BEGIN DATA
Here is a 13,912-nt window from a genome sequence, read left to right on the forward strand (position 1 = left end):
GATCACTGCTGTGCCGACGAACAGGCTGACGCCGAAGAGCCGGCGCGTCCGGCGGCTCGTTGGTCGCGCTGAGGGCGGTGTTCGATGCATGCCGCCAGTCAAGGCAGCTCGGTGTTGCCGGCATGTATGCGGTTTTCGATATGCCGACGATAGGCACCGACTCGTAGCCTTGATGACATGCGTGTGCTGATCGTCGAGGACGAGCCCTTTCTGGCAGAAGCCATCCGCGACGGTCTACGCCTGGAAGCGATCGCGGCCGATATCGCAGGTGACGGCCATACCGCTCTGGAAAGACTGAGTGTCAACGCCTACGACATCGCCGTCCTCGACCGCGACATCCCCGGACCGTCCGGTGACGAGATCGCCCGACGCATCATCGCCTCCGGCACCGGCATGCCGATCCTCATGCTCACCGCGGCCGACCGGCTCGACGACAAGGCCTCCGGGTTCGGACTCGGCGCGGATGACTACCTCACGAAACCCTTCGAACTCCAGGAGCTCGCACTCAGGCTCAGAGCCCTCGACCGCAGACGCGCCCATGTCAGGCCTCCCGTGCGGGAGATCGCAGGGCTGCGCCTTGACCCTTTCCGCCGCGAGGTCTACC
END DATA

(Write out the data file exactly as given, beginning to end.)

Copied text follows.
Here is a 13,912-nt window from a genome sequence, read left to right on the forward strand (position 1 = left end):
GATCACTGCTGTGCCGACGAACAGGCTGACGCCGAAGAGCCGGCGCGTCCGGCGGCTCGTTGGTCGCGCTGAGGGCGGTGTTCGATGCATGCCGCCAGTCAAGGCAGCTCGGTGTTGCCGGCATGTATGCGGTTTTCGATATGCCGACGATAGGCACCGACTCGTAGCCTTGATGACATGCGTGTGCTGATCGTCGAGGACGAGCCCTTTCTGGCAGAAGCCATCCGCGACGGTCTACGCCTGGAAGCGATCGCGGCCGATATCGCAGGTGACGGCCATACCGCTCTGGAAAGACTGAGTGTCAACGCCTACGACATCGCCGTCCTCGACCGCGACATCCCCGGACCGTCCGGTGACGAGATCGCCCGACGCATCATCGCCTCCGGCACCGGCATGCCGATCCTCATGCTCACCGCGGCCGACCGGCTCGACGACAAGGCCTCCGGGTTCGGACTCGGCGCGGATGACTACCTCACGAAACCCTTCGAACTCCAGGAGCTCGCACTCAGGCTCAGAGCCCTCGACCGCAGACGCGCCCATGTCAGGCCTCCCGTGCGGGAGATCGCAGGGCTGCGCCTTGACCCTTTCCGCCGCGAGGTCTACC